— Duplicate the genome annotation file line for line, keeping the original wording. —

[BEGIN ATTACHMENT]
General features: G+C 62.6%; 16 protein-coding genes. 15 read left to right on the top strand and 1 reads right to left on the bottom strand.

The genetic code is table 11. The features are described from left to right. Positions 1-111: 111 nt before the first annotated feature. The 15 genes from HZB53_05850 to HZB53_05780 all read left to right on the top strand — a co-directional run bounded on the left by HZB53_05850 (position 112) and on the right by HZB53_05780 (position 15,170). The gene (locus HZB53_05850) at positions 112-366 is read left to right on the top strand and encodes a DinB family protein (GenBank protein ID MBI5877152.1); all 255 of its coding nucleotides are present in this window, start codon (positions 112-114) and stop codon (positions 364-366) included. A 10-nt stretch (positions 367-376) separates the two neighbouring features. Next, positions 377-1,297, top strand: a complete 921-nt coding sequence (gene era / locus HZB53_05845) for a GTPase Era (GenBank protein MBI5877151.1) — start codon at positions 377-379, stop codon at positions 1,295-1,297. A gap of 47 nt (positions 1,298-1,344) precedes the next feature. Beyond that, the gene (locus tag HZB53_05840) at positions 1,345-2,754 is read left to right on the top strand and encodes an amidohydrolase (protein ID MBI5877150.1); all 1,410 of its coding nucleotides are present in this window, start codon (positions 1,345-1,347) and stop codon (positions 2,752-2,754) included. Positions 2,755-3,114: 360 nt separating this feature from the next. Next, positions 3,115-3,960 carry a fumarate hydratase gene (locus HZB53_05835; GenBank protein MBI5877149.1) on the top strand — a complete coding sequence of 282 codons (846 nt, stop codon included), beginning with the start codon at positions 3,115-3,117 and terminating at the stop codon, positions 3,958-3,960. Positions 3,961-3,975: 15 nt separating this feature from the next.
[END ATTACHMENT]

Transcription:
General features: G+C 62.6%; 16 protein-coding genes. 15 read left to right on the top strand and 1 reads right to left on the bottom strand.

The genetic code is table 11. The features are described from left to right. Positions 1-111: 111 nt before the first annotated feature. The 15 genes from HZB53_05850 to HZB53_05780 all read left to right on the top strand — a co-directional run bounded on the left by HZB53_05850 (position 112) and on the right by HZB53_05780 (position 15,170). The gene (locus HZB53_05850) at positions 112-366 is read left to right on the top strand and encodes a DinB family protein (GenBank protein ID MBI5877152.1); all 255 of its coding nucleotides are present in this window, start codon (positions 112-114) and stop codon (positions 364-366) included. A 10-nt stretch (positions 367-376) separates the two neighbouring features. Next, positions 377-1,297, top strand: a complete 921-nt coding sequence (gene era / locus HZB53_05845) for a GTPase Era (GenBank protein MBI5877151.1) — start codon at positions 377-379, stop codon at positions 1,295-1,297. A gap of 47 nt (positions 1,298-1,344) precedes the next feature. Beyond that, the gene (locus tag HZB53_05840) at positions 1,345-2,754 is read left to right on the top strand and encodes an amidohydrolase (protein ID MBI5877150.1); all 1,410 of its coding nucleotides are present in this window, start codon (positions 1,345-1,347) and stop codon (positions 2,752-2,754) included. Positions 2,755-3,114: 360 nt separating this feature from the next. Next, positions 3,115-3,960 carry a fumarate hydratase gene (locus HZB53_05835; GenBank protein MBI5877149.1) on the top strand — a complete coding sequence of 282 codons (846 nt, stop codon included), beginning with the start codon at positions 3,115-3,117 and terminating at the stop codon, positions 3,958-3,960. Positions 3,961-3,975: 15 nt separating this feature from the next.